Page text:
Best Practices Article Series : Recommendations : Web Communications : University of Rochester

Best Practices Article Series : Recommendations : Web Communications : University of Rochester

Best practice article series

A brief introduction to search engine optimization (SEO)

This is an example of a search engine results page (SERP). Results that appear at the top with “Ad” next to the URL are paid search results. Then there’s a featured snippet, a special aspect of Google Search that describes the content of a page or directly answers a specific question (this is especially useful for voice-activated and mobile searches). Google then highlights related questions in its “People Also Ask” section. Finally, you have your organic search results. Note: Not all SERPs will display all of these elements. Depending on your search query, you may see more or fewer ads, maps with locations and ratings, or even featured videos as part of the top results. View a larger image.

Search engine optimization is one of the most useful tools when it comes to digital marketing. That’s because Internet searches, often using a search engine like Google, but also Bing and Yahoo, and even voice-activated devices like Alexa, are a common starting point when people online want answer a question, solve a problem, or go to a specific location: “Where is the Super Bowl this year?” “How to renew my passport?” “What are the New York Public Library hours?”

There are thousands, even millions, of web pages that have information or content related to a particular search term or query, also known as a keyword or key phrase. That’s why Google and other search engines use algorithms, machine learning, and big data to sort through these individual pages and rank them based on how helpful or useful they are.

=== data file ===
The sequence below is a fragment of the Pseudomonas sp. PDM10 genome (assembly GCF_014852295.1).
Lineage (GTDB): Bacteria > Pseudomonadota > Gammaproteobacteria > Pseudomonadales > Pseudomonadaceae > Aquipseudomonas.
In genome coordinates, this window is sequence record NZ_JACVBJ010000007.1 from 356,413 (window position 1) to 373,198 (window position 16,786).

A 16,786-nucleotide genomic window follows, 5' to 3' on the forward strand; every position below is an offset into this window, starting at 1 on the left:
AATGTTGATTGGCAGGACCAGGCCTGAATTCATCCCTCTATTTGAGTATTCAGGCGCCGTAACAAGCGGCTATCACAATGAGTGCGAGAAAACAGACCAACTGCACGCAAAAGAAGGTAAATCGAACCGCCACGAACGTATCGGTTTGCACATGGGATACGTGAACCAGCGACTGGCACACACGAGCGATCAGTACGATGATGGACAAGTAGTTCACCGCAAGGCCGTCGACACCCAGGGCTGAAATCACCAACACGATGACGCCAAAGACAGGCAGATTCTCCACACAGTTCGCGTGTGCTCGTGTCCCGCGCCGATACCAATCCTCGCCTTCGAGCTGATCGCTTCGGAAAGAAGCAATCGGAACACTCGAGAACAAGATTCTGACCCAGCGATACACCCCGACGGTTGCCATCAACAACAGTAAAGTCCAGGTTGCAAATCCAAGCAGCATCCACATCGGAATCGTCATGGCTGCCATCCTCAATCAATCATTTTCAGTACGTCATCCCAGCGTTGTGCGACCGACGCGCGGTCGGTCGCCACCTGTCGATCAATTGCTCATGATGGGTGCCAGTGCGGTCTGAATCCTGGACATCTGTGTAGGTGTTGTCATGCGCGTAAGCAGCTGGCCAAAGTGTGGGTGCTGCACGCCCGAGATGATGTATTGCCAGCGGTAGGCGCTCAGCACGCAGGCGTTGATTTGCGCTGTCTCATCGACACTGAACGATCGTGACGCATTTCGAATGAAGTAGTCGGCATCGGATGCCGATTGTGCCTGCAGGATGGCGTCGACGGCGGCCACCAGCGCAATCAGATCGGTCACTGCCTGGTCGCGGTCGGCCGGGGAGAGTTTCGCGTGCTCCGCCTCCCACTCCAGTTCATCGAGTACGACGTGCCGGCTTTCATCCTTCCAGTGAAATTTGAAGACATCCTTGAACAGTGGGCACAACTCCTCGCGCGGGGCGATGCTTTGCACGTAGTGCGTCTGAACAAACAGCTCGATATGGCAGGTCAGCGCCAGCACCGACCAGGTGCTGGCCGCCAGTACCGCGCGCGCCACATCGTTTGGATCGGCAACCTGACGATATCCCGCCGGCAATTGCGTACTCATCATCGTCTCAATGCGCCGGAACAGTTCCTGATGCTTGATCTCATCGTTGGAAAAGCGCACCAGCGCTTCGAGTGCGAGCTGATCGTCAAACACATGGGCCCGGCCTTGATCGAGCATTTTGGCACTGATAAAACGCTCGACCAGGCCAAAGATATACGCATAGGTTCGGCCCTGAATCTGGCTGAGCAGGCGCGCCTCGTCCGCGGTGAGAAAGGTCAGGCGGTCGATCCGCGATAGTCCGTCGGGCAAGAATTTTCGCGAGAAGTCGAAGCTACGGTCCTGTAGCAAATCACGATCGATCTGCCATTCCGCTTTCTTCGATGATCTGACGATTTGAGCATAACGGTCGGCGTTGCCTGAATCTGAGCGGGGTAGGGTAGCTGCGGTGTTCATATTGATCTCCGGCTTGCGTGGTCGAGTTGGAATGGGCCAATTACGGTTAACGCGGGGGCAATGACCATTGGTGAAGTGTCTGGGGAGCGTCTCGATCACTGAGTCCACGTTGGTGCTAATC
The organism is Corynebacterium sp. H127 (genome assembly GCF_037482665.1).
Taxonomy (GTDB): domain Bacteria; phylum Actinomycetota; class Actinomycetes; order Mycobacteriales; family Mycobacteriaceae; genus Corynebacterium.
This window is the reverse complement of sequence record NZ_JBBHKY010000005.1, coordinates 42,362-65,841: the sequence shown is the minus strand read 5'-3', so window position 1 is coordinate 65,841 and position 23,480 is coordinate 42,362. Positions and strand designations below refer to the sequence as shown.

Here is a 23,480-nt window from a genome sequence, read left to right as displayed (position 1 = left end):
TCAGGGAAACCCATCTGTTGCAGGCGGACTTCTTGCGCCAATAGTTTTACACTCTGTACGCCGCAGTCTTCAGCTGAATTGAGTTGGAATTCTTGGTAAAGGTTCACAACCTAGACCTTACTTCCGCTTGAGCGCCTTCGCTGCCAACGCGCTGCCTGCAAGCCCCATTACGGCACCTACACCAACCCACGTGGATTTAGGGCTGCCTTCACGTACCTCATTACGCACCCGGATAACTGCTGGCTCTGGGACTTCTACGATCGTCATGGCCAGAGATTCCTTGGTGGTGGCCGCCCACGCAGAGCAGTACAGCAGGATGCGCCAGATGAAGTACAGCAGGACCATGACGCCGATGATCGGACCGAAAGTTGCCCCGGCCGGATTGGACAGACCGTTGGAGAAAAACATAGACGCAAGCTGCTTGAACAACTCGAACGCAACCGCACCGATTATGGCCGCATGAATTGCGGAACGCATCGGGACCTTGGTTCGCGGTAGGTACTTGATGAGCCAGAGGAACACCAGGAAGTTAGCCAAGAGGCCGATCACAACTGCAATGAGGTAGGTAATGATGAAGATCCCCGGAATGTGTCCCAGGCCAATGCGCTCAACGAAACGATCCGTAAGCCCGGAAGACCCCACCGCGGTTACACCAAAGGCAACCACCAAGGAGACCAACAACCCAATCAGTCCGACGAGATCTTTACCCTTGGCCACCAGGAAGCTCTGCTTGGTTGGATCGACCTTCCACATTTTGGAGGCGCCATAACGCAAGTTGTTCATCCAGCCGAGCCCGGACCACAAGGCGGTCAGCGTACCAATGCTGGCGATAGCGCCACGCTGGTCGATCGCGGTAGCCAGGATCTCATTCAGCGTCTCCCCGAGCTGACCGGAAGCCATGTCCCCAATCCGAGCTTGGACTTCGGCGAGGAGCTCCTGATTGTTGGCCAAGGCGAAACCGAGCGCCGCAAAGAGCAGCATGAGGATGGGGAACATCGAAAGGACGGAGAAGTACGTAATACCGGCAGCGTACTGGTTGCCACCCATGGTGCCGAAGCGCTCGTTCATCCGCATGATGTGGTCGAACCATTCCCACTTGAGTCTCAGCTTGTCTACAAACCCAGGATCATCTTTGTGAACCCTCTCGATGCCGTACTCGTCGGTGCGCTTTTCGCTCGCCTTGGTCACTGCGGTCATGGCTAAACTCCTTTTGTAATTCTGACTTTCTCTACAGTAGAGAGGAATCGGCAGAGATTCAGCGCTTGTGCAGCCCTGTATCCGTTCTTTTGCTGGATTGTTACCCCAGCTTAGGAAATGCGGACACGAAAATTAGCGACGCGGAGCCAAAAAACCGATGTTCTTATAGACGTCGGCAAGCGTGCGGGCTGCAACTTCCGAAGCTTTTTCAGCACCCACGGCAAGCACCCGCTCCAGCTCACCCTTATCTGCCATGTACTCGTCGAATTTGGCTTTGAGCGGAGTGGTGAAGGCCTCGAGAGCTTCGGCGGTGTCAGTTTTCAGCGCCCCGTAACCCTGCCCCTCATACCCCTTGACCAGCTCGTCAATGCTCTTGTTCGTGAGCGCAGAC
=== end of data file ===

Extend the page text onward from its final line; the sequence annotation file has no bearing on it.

In accordance with GoogleThe resulting rankings, which appear on search engine results pages (SERPs), take into account:

Meaning of the original search query – What is the person’s intention? What do they really need and want? How specific or broad is the search? Is it a trending topic? Different search queries and key phrases align with different visitor intent and needs.Relevance of web pages – Does the page contain the information the person is looking for? Is this information comprehensive and thoughtful? Are keywords and semantically related phrases used in the content? Google considers pages under 300 words to be “thin” content that is unlikely to answer the visitor’s question or solve their problem. As a result, thin content is less likely to rank well.Content quality – Google’s search algorithms “prioritize the most reliable sources available”. This means that results from websites that demonstrate reliability, credibility and authority are prioritized in search rankings.Usability of web pages – Does the website and webpage appear correctly in different browsers or on different devices? Does the page load quickly? Google wants to ensure that as many people as possible can see and use the results.Context and configuration – Google may consider your device’s search history and location information to personalize search results.

Marketing in search engines

Search Engine Marketing (SEM) is a combination of two approaches aimed at generating traffic through search results: